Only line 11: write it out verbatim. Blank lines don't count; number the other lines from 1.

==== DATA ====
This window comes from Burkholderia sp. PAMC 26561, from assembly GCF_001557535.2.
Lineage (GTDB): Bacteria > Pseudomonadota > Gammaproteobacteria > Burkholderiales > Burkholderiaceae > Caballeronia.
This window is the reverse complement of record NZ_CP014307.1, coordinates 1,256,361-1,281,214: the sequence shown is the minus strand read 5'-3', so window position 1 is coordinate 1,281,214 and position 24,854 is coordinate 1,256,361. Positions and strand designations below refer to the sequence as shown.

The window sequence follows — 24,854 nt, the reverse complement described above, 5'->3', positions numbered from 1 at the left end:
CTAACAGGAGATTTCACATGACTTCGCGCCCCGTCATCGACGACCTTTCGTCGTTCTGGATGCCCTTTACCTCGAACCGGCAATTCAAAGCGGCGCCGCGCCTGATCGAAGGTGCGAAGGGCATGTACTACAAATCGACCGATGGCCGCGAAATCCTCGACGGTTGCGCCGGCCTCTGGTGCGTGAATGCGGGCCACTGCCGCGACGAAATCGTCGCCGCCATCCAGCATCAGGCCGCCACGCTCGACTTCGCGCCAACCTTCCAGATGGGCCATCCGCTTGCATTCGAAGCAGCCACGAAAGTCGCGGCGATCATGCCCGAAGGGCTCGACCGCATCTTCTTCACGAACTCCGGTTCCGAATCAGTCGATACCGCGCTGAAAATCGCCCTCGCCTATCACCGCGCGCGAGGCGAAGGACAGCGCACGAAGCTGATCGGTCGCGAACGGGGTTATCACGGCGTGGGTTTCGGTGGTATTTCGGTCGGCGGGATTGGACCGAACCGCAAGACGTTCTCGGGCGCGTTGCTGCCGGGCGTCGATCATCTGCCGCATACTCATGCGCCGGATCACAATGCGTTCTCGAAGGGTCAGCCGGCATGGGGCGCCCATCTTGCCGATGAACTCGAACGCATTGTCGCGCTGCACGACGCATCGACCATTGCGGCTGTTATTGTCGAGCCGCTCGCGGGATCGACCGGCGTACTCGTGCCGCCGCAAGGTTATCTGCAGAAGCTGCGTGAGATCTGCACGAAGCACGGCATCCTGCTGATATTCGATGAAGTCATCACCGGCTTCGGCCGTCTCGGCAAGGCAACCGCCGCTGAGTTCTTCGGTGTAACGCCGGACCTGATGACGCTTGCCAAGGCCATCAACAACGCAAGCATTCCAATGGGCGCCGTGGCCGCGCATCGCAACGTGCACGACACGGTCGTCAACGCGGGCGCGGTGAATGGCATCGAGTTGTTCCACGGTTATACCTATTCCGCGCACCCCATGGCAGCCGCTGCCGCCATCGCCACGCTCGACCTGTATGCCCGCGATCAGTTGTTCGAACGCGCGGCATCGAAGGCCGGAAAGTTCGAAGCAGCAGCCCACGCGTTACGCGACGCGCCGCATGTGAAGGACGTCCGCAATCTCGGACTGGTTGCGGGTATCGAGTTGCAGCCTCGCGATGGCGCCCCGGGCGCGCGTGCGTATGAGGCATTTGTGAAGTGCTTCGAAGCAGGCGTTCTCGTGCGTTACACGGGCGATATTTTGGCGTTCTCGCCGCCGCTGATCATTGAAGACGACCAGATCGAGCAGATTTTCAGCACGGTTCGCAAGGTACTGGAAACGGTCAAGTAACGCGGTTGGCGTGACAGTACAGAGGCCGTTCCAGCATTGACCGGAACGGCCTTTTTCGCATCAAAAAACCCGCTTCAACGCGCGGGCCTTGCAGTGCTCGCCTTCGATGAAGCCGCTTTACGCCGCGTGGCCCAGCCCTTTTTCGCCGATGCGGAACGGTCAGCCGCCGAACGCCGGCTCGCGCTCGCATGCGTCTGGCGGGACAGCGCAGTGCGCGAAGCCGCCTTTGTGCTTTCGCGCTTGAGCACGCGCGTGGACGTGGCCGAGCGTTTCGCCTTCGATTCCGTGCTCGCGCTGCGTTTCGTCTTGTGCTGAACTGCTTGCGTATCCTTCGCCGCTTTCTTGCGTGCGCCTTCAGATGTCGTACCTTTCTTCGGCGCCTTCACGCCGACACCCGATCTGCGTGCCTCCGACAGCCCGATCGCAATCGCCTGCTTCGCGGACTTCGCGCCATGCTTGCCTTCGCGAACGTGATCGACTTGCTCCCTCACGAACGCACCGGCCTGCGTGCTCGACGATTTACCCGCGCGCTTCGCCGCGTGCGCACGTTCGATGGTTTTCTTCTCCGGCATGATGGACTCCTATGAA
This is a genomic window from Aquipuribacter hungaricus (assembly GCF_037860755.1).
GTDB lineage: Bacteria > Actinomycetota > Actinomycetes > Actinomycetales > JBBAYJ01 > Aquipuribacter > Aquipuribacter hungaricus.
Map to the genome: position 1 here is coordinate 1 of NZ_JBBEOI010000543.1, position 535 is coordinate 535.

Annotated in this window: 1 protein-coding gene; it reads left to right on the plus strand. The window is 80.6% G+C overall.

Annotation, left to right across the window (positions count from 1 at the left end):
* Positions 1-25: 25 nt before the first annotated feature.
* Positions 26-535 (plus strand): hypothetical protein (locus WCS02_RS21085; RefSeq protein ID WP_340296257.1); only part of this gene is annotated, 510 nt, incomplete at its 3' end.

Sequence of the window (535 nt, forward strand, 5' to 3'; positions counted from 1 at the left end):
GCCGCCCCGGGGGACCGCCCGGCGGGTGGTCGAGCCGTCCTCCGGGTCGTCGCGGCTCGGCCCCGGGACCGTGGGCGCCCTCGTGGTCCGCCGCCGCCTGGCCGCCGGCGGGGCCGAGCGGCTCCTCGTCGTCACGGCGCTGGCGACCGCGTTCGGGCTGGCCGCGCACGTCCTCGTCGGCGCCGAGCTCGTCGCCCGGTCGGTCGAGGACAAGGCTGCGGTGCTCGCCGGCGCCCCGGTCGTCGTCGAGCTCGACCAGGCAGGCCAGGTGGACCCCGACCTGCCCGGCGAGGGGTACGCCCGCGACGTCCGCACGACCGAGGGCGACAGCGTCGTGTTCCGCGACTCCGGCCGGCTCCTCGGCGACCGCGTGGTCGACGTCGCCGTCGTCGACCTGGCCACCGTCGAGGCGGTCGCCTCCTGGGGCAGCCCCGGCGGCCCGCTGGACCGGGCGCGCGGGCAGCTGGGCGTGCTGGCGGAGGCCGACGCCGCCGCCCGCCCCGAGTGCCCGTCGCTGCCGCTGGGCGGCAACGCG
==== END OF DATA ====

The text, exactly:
* Positions 1-25: 25 nt before the first annotated feature.